I’ve been talking extensively about Self-Confidence lately. I’ve figured out that nobody (not even my mom) is going to advocate for me. And I no longer expect them to. In a perfect world, I think they would, or should. But we all know that shoulds are not absolutes.
I mentioned that I no longer ask my preceptor for feedback, but rather opt to give it to myself (because I think she works to try and make me seem incompetent to others). Well, yesterday, while speaking with my mom, I tried to open up about my preceptor and how I’m working on giving myself feedback. Let me just start by saying that mom and I are very different and tend to see life very differently. So I shouldn’t have been too surprised by her reaction. At some point during the conversation my mom said, “you have a lot of insecurities.” So I asked her what are my insecurities hoping to get feedback (she did, after all, make the comment). Her response was, “I don’t know. You have to tell me what your insecurities are since you know yourself better than me. So don’t ask me what your insecurities are.” I was livid by her reaction. I knew for me I was trying to open up to her but she used it as an opportunity to express her power. Her reaction was like that of my preceptor.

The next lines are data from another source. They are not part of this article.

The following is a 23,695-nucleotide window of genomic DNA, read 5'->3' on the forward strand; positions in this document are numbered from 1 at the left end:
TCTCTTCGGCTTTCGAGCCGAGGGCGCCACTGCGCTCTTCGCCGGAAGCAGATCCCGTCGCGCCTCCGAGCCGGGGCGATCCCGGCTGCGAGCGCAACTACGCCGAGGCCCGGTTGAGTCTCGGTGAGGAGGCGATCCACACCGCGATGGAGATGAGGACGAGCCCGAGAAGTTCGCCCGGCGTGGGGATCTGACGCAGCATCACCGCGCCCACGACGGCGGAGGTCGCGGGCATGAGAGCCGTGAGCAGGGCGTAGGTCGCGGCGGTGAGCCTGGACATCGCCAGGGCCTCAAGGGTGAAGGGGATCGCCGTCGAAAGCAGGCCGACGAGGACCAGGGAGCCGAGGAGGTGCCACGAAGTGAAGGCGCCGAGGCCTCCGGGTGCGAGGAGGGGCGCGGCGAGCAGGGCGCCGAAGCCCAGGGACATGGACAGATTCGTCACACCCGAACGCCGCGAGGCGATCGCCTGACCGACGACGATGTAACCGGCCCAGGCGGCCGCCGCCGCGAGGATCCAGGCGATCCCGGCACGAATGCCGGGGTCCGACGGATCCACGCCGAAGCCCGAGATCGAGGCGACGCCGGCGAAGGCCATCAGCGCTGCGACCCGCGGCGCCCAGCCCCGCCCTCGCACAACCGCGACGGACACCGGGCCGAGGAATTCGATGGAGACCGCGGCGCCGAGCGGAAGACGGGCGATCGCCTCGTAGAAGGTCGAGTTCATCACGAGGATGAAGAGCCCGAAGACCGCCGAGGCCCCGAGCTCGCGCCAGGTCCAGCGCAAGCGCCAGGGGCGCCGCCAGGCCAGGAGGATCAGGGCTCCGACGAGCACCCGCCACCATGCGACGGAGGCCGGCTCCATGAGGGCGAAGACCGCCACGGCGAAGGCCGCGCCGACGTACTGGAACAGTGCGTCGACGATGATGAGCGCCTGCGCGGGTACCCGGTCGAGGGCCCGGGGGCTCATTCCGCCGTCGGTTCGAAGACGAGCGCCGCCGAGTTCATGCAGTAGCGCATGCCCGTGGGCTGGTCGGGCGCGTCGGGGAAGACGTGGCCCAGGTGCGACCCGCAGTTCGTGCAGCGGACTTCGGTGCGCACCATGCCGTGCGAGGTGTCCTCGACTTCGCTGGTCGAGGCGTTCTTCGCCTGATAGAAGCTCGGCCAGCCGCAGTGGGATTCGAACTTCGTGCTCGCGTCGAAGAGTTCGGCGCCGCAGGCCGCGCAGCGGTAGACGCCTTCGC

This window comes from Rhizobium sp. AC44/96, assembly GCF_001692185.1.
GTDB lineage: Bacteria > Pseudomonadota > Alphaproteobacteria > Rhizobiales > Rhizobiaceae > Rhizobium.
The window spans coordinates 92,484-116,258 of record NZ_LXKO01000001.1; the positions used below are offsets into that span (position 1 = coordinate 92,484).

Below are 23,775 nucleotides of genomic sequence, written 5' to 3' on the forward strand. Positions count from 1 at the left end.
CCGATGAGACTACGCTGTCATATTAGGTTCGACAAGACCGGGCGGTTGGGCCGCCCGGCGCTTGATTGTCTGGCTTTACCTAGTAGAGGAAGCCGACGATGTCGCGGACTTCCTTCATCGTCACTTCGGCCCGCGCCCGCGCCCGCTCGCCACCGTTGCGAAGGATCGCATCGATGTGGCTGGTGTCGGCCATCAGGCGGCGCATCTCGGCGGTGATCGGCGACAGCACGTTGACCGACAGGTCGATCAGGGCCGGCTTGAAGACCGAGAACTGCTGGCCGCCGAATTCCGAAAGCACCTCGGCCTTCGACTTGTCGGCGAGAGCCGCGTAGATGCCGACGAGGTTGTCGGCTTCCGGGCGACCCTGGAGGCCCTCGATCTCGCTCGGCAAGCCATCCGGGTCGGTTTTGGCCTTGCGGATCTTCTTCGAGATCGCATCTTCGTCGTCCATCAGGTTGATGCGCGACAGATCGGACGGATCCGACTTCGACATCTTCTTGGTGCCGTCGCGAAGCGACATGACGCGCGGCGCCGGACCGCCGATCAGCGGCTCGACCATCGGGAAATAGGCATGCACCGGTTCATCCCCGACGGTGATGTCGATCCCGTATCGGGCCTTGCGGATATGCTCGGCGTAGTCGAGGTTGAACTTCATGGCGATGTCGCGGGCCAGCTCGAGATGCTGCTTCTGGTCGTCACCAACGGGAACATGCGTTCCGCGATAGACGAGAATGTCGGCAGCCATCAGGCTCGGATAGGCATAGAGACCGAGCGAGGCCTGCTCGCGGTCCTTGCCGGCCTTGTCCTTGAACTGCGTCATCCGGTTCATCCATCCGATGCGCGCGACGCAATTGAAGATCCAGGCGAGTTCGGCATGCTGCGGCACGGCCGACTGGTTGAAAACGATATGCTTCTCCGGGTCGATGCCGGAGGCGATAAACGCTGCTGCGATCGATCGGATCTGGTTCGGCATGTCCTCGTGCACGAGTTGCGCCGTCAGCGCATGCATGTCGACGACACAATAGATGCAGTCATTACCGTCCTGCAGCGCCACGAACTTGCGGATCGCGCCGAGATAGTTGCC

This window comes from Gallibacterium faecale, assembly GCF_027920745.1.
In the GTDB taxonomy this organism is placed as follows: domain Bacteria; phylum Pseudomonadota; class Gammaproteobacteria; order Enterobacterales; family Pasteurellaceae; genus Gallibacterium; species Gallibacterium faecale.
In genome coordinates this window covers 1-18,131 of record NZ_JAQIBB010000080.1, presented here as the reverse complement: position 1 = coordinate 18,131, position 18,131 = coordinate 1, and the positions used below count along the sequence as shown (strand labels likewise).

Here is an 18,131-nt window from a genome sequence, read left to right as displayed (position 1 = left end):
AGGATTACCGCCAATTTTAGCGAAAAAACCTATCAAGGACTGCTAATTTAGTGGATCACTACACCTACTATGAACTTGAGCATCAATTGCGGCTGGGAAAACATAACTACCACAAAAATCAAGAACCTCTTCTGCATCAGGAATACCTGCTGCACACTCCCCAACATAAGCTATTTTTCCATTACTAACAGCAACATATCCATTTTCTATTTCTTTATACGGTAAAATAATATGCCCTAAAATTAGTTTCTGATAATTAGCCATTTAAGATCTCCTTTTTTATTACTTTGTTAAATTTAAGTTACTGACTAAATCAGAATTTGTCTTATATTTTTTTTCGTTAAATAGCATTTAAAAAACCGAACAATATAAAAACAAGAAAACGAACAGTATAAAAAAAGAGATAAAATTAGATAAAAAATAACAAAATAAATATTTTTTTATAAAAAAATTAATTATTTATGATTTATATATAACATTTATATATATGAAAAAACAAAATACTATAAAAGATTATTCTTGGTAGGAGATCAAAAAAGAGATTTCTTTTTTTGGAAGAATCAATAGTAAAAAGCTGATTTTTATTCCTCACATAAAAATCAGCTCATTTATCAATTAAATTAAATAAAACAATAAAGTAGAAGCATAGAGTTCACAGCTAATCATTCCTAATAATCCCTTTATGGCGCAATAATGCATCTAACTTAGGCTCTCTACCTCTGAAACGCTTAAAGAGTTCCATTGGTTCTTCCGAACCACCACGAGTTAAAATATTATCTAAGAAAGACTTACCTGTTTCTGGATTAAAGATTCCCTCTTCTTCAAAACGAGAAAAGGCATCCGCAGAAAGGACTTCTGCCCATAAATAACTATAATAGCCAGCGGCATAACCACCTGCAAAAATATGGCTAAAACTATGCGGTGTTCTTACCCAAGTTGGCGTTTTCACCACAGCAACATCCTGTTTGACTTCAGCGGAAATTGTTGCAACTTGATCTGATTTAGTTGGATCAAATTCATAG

She acknowledged my preceptor was rude but felt I was the brunt of the problem by not seeming 100% confident at work. At that point, a switch turned off in me. Whatever emotional support I was hoping to find in the external, was not going to come from anyone in my present circumstances, if ever. Why did I even bother trying? Because she’s my mother. Unfortunately, receiving emotional support where one would expect to find it is not a luxury that I can always afford. We have to play with the cards we were dealt. I also needed to think about this objectively. My mother is still her own person and, as mentioned earlier, we often see life very differently from each other. So, while it would’ve been nice to have received her support and approval, I also know that at my age, it’s not exactly necessary.
We all want to be approved of. It’s normal. However, when people refuse to or are unable to give it, where are you going to get your approval from? So again, I was reminded. Hopefully this time I have learned and won’t forget.